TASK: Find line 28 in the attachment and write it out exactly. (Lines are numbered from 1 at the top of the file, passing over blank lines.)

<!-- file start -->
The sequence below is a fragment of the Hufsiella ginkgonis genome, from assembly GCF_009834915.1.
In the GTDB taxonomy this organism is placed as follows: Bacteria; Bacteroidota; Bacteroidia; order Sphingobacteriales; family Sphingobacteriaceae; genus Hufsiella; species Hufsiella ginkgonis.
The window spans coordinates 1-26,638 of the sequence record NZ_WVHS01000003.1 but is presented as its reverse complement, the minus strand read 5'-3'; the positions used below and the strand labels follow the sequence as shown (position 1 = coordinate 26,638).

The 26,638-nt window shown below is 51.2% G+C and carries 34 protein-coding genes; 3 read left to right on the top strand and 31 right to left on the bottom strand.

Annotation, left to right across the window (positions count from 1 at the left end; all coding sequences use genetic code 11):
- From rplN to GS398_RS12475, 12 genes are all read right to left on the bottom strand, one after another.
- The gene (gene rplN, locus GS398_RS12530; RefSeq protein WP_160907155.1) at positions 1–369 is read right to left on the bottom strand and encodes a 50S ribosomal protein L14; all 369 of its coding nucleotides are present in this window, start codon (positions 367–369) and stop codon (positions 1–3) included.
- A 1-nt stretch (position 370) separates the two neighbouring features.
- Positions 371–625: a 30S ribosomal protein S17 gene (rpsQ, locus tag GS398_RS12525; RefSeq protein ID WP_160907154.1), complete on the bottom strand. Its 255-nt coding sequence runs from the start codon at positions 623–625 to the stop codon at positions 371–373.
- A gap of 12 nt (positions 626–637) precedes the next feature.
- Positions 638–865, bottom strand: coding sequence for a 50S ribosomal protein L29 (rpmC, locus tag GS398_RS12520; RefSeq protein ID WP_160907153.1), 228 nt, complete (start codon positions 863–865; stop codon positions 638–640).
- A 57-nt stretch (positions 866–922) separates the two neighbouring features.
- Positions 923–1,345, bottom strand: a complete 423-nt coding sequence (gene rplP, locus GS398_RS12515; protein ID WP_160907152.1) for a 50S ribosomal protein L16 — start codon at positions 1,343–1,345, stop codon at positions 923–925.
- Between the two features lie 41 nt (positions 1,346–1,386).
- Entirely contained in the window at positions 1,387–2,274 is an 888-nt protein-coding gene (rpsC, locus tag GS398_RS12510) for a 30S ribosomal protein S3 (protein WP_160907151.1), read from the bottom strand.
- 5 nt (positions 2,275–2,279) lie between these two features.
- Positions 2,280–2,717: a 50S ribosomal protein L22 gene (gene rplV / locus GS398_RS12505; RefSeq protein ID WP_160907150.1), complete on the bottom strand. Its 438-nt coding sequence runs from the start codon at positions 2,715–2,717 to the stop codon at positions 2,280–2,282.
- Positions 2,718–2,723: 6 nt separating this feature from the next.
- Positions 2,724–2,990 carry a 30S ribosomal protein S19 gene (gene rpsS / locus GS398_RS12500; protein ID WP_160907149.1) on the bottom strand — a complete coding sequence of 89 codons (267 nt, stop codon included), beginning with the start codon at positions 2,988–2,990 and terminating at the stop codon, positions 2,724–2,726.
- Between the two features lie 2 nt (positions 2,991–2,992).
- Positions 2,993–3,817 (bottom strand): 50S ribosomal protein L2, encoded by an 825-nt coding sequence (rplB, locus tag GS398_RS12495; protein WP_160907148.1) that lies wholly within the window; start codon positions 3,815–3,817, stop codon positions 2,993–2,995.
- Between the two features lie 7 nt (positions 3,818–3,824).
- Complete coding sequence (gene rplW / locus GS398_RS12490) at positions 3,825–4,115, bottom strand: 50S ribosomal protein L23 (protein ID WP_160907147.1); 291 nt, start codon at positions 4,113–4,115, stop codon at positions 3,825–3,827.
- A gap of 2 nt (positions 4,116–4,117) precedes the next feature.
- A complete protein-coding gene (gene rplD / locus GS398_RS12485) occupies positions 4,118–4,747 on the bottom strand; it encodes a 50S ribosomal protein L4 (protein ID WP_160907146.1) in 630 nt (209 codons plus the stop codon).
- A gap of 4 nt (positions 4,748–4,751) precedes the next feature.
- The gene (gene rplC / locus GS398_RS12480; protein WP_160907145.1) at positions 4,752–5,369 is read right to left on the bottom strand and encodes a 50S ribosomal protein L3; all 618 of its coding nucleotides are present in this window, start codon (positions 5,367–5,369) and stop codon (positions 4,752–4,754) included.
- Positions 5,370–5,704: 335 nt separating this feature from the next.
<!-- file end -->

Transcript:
- Positions 5,370–5,704: 335 nt separating this feature from the next.